US 3903476 A
The circuit for controlling the power supplied to a load from an alternating source in which a silicon control rectifier is connected in series with the source and the load. The particular silicon control rectifier used is one in which the impedance between the cathode and the gate is sufficiently high so that a simple RC firing circuit can be connected to the gate and the capacitor charged periodically to a value sufficient to effect conduction of the SCR.
Claims available in
Description (OCR text may contain errors)
United States Patent Gawron et al. Sept. 2, 1975 TRIGGERING MEANS FOR SILICON 3,300,711 1/1967 Duncan 2123/22 sc CONTROLLED RECTIFIER CIRCUIT 3,328,676 6/1967 Slater 323/22 SC 3,392,626 7/1968 Miller et al. 323/22 SC Inventors: x Gawmn, g Louis .1. 3,456,228 7/1969 Wright 338/176 Vassos, Park Ridge, both of 111. 3,543,141 11/1970 Lawsonm. 323/36 X 3,551,639 12 1970 G t1 323 36  Assignee: Skil Corporation, Chlcago, 111. l 0 6y OTHER PUBLICATIONS  Filed: July 15, 1974 Appl. No.: 488,671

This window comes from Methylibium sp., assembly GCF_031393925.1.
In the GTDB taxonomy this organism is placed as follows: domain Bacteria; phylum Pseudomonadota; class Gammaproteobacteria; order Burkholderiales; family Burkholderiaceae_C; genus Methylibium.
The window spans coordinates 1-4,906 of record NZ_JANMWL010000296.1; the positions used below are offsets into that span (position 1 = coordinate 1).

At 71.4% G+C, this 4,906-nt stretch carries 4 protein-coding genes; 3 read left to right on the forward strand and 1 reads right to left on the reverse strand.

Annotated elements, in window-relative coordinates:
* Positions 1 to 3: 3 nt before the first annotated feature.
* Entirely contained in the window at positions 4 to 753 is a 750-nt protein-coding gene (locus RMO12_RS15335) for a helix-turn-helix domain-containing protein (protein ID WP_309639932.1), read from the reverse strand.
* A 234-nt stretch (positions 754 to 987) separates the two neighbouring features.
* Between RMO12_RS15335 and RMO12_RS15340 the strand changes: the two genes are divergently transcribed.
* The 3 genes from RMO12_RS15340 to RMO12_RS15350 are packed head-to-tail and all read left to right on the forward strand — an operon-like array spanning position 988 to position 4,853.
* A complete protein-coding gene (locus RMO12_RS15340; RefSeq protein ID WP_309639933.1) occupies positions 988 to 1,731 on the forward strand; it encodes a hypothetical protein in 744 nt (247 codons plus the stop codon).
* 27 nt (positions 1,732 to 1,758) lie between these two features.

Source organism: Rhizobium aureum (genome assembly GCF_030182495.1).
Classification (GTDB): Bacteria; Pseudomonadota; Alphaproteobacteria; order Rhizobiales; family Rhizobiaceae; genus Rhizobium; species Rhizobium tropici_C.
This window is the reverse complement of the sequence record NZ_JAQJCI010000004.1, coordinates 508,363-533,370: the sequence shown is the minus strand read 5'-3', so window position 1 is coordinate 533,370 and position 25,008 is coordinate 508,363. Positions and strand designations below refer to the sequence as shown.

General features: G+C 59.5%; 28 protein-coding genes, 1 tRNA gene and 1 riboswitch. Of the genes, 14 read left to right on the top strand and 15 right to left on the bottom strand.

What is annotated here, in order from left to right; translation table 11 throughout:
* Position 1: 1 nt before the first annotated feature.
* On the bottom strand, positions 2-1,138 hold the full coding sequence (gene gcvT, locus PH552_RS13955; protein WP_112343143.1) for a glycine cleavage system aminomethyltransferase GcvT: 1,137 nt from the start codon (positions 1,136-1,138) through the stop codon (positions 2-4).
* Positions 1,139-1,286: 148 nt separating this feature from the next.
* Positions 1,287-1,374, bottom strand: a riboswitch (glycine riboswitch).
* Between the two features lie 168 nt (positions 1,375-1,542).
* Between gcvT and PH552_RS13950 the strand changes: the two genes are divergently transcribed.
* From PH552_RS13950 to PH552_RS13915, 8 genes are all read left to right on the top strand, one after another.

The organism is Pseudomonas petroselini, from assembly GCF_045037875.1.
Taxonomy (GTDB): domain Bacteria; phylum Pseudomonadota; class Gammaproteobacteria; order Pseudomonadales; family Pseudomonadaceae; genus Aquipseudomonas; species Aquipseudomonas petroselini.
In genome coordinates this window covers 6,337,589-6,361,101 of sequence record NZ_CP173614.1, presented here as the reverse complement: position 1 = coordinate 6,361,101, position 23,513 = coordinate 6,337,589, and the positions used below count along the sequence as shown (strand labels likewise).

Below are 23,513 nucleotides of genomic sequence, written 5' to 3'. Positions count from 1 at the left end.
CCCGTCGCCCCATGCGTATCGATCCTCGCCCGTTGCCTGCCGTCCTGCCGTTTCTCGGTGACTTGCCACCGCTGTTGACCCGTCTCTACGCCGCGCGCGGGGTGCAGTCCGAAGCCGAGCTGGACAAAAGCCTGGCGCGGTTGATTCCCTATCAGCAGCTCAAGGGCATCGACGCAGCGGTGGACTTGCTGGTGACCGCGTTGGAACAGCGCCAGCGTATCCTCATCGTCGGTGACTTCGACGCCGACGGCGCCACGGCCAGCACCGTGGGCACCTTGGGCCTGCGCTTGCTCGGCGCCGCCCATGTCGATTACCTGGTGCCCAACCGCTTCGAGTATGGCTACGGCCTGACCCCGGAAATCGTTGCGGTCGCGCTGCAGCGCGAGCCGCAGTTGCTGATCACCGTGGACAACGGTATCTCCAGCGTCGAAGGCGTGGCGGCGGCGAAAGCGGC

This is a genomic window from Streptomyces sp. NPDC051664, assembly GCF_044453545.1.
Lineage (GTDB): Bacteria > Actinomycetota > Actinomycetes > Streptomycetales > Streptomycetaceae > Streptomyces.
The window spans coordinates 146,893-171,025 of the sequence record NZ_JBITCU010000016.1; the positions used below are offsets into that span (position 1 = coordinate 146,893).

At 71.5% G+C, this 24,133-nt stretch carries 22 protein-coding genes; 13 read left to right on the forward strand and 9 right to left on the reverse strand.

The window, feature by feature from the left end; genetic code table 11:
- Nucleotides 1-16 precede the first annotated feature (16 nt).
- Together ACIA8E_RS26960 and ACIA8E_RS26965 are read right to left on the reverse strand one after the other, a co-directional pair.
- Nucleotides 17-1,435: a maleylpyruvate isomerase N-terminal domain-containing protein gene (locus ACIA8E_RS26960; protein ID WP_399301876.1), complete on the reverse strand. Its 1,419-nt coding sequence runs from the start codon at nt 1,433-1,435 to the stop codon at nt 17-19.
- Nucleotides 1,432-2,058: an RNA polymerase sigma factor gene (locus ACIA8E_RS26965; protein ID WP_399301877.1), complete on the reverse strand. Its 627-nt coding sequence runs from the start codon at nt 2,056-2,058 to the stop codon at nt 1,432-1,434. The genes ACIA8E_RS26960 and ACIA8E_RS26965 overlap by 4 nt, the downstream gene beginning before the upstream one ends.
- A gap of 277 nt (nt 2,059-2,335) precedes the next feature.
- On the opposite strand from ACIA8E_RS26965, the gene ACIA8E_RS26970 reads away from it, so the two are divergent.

Related US. Application Data Continuation of Ser. No. 341,905, March 16, 1973,
References Cited UNITED STATES PATENTS 7/1965 Belt et al. 323/36 11/1965 Rosenbaum 323/36 RCA Silicon Power Ckts Manual (Tech Series SP-SO) 1967, pp. 54,55,214218. Upon.
Primary Examiner-Gerald Goldberg Attorney, Agent, or FirmMcD0ugall, Hersh & Scott 4 Claims, 10 Drawing Figures PATENTED 21975 3, 903 ,476
SHEET 1 BF 2 50/? VOLTS CAR 0 VOLTS FIG 20 SCI? l VOLTS 0 g CA PA C I TOR 1 VOLTS ZEA/ER LEVEL Fm? "34M 12 FIGA TRIGGERING MEANS FOR SILICON CONTROLLED RECTIFIER CIRCUIT BACKGROUND OF THE INVENTION This is a continuation of application Ser. No. 341,905, filed Mar. I6, 1973, now abandoned.
This invention relates generally to power control circuits. More specifically, it relates to improvements in such circuits utilizing SCRs to control power supplied to a load from an AC source.